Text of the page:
New legislation to address a U.S. Supreme Court ruling allowing unlimited campaign advertising by corporations and labor unions includes an unexpected carrot to attract support from Republicans. A provision in the bill would change the law to allow political parties to spend unlimited amounts of their own funds in support of their party’s candidates and to coordinate that effort with the candidate, as long as the candidate does not “direct or control” the spending.
The bill responding to the court’s controversial Citizens United ruling was unveiled at separate news conferences today by Democratic Sens. Chuck Schumer, Evan Bayh, Russ Feingold, and Ron Wyden, and a bipartisan House quartet of Democrats Chris Van Hollen and Robert Brady, and Republicans Michael Castle and Walter Jones, Jr.
As expected, it would also require disclosure of the sources of funds behind independent groups’ political advertisements, mandate that chief executives appear onscreen in corporate-purchased ads, and ban any election activity by foreign-owned corporations.
The Center for Public Integrity first reported on Jan. 22 that the high court’s ruling could open the door for companies owned by foreign governments to spend unlimited sums to influence U.S. elections through their domestic subsidiaries. President Barack Obama railed against that possibility in his State of the Union speech. At the legislation’s unveiling by House legislators today, Rep. Jones held a sign bearing a picture of Venezuelan President Hugo Chavez and a CITGO logo, citing the same example that the Center noted three months ago.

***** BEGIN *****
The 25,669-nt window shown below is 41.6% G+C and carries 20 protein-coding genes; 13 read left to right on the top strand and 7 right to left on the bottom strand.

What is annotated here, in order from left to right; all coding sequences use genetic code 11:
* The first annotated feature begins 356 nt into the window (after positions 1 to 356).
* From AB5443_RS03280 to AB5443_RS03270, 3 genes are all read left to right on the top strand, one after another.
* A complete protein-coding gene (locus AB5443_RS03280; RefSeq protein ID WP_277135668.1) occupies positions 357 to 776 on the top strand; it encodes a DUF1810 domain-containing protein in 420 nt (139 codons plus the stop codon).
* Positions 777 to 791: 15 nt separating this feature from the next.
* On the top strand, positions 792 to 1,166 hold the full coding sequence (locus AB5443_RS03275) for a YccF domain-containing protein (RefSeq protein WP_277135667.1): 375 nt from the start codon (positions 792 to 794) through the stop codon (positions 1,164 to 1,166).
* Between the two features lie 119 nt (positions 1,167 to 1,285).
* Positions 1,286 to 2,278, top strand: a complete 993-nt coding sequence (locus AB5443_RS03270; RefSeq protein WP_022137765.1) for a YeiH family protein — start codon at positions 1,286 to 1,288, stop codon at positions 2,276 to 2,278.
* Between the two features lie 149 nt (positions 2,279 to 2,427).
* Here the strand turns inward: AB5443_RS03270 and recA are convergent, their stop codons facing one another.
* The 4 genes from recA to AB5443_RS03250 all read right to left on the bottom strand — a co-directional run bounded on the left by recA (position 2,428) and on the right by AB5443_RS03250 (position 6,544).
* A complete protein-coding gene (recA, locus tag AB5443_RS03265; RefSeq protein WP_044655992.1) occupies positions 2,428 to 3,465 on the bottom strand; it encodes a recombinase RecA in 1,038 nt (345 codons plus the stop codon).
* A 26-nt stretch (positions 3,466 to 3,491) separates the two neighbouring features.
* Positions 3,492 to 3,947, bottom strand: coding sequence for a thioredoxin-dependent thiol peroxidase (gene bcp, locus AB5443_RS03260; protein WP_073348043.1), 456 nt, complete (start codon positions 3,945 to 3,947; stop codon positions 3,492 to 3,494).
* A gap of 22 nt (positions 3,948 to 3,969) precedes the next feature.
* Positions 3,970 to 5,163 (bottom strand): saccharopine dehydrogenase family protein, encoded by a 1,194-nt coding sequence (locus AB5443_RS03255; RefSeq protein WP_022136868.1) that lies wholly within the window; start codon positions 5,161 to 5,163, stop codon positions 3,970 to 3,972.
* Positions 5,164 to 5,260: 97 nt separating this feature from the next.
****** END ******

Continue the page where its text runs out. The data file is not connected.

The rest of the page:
The unexpected provision in the bill throwing open the door for political parties’ unlimited spending on ads for their candidates appears to be designed to woo Republican support. Campaign finance reform advocate Fred Wertheimer of Democracy 21 told the Center many Republicans have long proposed doing away with the existing party spending limitations.
Jeff Patch, communications director of the Center for Competitive Politics — a group that opposes restrictions to limit campaign contributions — told the Center that while his group is strongly against the overall bill, it agrees with the concept of the provision that would untie the hands of parties.
“We wouldn’t want to make things better for the parties and worse for independent groups at the same time,” Patch said, noting that independent groups are already more susceptible to unfair investigations by election regulators. But, he acknowledged its allure to incumbents concerned about re-election, adding, “Because most members of Congress have the immediate concern of how this impacts them and their party, rather than the system in general, this may disproportionately appeal to them.”
In the House, Republicans Castle and Jones have already signed on as co-sponsors of the Democracy Is Strengthened by Casting Light On Spending in Elections (DISCLOSE) Act.
But in the Senate, no Republicans have yet to back the bill. And with 60 votes needed to guarantee Senate passage — and just 59 members of the Democratic caucus — the political parties’ spending provision could prove key to the bill’s prospects.